Archive for the ‘Reviews’ Category

Signal Generator

March 16, 2012
Signal Generator

Who wouldn't want to turn their iPhone into a Signal Generator for 69p?

Signal Generator is an app I have actually used more than once!

  • In the lab we were testing an acoustic thermometer (as you do) and we wanted to test the effect of white noise. I realised that Signal Generator was on my iPhone and in a trice our problem was solved.
  • In the last couple of talks I have given about acoustic thermometry, I have been able to allow people to experience 7.5 kHz  – thanks to this little app

So if your line of business involves acoustic thermometry, or acoustics, or music, or you just want to know low the upper limit of your hearing has fallen, this is a great little app. It does use up a lot of power, but that is about the only bad thing I can think to say it about it.,

  • Frequencies can be entered on a key pad or on a dial
  • Frequency range is from 1 Hz to 20 kHz with 1 Hz resolution
  • Musical tones can be selected
  • Sine wave, square wave or triangular waves are possible, as are ‘white’ and ‘pink’ noise.
  • One channel or two can be selected

So if you want an audio signal generator in your pocket: this is the app for you.

Have a nice weekend.

I love/hate Apple

February 3, 2012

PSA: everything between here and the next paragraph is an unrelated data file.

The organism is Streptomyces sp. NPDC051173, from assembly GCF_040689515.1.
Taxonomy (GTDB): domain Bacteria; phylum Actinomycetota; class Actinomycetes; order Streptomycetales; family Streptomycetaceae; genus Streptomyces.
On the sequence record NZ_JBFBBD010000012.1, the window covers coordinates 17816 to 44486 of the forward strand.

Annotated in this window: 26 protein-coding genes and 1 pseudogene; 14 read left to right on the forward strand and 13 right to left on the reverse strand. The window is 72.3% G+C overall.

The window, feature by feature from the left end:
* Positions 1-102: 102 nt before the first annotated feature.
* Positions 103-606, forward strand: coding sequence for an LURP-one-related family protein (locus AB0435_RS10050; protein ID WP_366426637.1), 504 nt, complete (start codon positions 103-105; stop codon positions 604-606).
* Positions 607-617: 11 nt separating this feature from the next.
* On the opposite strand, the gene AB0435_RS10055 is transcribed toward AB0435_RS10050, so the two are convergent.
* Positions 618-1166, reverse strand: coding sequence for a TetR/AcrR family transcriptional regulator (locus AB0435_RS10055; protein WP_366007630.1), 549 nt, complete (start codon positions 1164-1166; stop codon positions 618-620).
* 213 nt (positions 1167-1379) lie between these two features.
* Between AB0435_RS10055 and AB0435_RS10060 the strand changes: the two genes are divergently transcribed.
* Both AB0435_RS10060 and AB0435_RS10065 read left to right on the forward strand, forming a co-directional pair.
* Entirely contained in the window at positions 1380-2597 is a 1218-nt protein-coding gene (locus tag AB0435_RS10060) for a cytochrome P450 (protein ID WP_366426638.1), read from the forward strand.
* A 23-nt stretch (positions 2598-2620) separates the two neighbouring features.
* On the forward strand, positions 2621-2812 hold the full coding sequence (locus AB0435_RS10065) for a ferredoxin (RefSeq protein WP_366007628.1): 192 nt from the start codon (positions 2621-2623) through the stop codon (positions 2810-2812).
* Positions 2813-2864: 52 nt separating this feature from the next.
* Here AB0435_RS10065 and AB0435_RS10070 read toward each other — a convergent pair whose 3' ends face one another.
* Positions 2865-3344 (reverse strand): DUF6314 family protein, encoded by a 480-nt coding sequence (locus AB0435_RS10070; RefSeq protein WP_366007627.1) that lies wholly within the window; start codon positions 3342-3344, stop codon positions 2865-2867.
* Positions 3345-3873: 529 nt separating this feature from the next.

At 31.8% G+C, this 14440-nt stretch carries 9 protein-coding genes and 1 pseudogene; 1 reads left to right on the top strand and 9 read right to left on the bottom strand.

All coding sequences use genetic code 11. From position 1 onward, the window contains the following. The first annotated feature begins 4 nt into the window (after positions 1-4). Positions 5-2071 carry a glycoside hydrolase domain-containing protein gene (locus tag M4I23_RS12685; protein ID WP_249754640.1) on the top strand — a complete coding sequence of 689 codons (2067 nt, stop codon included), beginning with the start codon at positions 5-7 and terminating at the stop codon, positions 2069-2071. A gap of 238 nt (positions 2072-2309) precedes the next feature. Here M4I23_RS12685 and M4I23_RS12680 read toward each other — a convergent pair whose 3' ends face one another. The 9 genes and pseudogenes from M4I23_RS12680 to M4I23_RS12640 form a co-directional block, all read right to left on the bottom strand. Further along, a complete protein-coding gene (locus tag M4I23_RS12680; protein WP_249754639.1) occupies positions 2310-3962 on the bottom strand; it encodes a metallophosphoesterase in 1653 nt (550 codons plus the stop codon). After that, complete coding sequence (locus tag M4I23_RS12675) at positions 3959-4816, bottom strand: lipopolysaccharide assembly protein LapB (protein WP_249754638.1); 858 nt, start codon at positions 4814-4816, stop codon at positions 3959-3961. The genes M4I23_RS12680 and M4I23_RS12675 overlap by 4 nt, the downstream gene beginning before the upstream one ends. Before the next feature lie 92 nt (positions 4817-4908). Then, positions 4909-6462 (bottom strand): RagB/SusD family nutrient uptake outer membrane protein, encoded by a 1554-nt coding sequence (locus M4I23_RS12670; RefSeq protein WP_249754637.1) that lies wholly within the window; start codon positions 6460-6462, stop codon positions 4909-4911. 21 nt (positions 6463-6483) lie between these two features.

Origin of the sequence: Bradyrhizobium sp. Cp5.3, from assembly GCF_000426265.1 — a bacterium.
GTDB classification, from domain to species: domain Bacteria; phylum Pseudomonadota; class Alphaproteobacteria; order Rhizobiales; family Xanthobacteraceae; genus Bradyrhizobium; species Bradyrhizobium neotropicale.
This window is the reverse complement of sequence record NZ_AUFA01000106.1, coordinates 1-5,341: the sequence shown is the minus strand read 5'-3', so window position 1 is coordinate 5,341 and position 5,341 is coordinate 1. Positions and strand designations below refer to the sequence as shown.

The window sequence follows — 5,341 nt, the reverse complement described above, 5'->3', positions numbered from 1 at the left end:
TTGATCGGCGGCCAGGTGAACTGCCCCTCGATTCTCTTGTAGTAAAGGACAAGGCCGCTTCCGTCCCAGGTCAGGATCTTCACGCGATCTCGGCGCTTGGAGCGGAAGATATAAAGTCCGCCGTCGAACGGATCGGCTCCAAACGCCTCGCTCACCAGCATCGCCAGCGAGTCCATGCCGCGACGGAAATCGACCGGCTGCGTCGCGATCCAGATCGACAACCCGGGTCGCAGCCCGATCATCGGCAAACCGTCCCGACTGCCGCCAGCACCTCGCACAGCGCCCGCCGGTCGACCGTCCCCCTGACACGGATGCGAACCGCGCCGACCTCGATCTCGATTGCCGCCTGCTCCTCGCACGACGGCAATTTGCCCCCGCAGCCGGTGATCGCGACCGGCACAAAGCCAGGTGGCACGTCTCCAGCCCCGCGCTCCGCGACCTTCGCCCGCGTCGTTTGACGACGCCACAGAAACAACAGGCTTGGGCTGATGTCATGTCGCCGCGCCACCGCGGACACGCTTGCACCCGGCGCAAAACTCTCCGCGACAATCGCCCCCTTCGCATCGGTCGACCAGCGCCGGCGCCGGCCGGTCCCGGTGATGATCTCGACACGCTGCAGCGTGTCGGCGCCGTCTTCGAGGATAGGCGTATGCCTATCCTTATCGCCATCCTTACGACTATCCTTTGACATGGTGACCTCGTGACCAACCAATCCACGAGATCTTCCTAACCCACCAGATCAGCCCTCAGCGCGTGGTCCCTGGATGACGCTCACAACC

I am writing this on an iMac computer, the fourth iMac I have owned. This Christmas, I bought my family three iPods – yes three. And I think I may have mentioned once or twice that I recently bought an iPhone. But over the Christmas break I read Steve Jobs biography and after reading it, I think these may be the last Apple products I buy.

I learned to program on early Apple II computers and I loved the straightforwardness of the process, and the sense of empowerment it gave me. In 1981, my final year as an undergraduate, I programmed the computer to display images of wave functions of particles approaching barriers and being reflected. I was amazed at what this machine enabled me to do – things even my lecturers had never done!

When Apple only made computers they constantly struggled at the interface between creating products that were easy to use – and products that restricted user choice. As an Apple –aficionado I was familiar with this and accepted whatever balance his-Steviness thought appropriate.  And as Apple evolved into a consumer -electronics company, they have remained close to that interface. Crudely speaking it’s the interface  between empowerment and enslavement. Sometimes they get it right and sometimes they get it wrong.

My assessment of Mr Jobs based on this biography was not that he was a ‘quirky visionary’ as I had previously imagined, but that he was seriously disturbed: the book uses the phrase ‘narcissistic personality disorder‘. The company he built reflected his personality while he was alive and he has tried to make sure that the company will continue to embody his vision. However as a potential customer, I worry that their astonishing success has led them to embody a kind of ‘corporate narcissism’.

When I read about iBooks Author – a tool for creating rich text-books on an iPad – I was thrilled. At last, I thought, I can re-purpose my book and keep it alive. But as the restrictions of the product became clear, I began to feel uncomfortable. It only enabled me to write books for the Apple iPad – fair enough. But if I wanted to charge for my work – I would have no choice but to ask permission from Apple whether or not I could publish it. This doesn’t feel like Apple wants to empower me: it feels like they want to exploit me.